It says honor at an Honors College is just a name, but not a reality.
It says one does not need true integrity, they just have to fake integrity. That integrity is superficial.
Details surrounding arrest of former University professor revealed
From the “Daily Emerald” by sverbano
FBI agents arrested former University adjunct instructor and professional speaker Bill Hillar at his home in Millersville, Md., Tuesday following the completion of a fraud investigation involving his fabricated experiences as an American war hero, doctoral degree holder and father of a kidnapped daughter.
According to the FBI’s affidavit, the 66-year-old instructor had been teaching, leading workshops, giving speeches and conducting training for almost 40 public and private-sector clients across the county “for at least the past 10 years under fraudulent pretenses.”
During his trips to Oregon, Hillar occasionally instructed one-credit drug trafficking, human trafficking and other University summer classes to hundreds of students. The classes were offered through the Substance Abuse and Prevention Program on campus.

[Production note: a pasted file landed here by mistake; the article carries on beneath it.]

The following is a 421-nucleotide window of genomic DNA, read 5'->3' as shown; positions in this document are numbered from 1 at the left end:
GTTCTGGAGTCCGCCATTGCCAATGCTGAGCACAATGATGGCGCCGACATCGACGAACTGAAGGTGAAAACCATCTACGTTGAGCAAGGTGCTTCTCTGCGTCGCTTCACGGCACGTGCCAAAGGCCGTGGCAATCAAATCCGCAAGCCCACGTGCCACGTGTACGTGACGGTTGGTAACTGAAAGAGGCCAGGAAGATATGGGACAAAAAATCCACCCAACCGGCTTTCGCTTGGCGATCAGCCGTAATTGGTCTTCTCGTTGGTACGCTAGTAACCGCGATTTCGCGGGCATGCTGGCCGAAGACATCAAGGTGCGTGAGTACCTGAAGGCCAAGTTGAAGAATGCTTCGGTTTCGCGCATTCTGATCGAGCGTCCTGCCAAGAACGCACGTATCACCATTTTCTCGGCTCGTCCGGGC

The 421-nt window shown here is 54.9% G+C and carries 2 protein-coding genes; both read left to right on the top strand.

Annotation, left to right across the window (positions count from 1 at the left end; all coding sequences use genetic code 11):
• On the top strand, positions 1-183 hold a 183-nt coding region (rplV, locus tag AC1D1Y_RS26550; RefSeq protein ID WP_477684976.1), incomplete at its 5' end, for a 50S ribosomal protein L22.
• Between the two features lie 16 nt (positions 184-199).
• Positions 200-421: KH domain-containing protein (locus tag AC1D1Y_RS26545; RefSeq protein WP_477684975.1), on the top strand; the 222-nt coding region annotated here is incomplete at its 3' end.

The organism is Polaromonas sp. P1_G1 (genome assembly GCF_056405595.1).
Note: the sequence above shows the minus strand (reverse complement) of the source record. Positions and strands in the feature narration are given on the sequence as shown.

University graduate and journalism major Victoria Davila took two of Hillar’s weekend SAPP classes in May 2010, and remembers the speaker’s heartfelt stories leaving a palpable impression on the student audience.
“He got classes of at least 180 students in tears … he got students after class waiting to shake his hand,” Davila said. “It’s completely appalling and disgusting that someone would do that.”
To this day, Davila remembers Hillar saying, “I began to realize that we all wear a mask of sanity” which, in retrospect, she said now seems more like a portent than a piece of scholarly philosophy. The recent alumnus also raised critical questions about how Hillar was hired in the first place.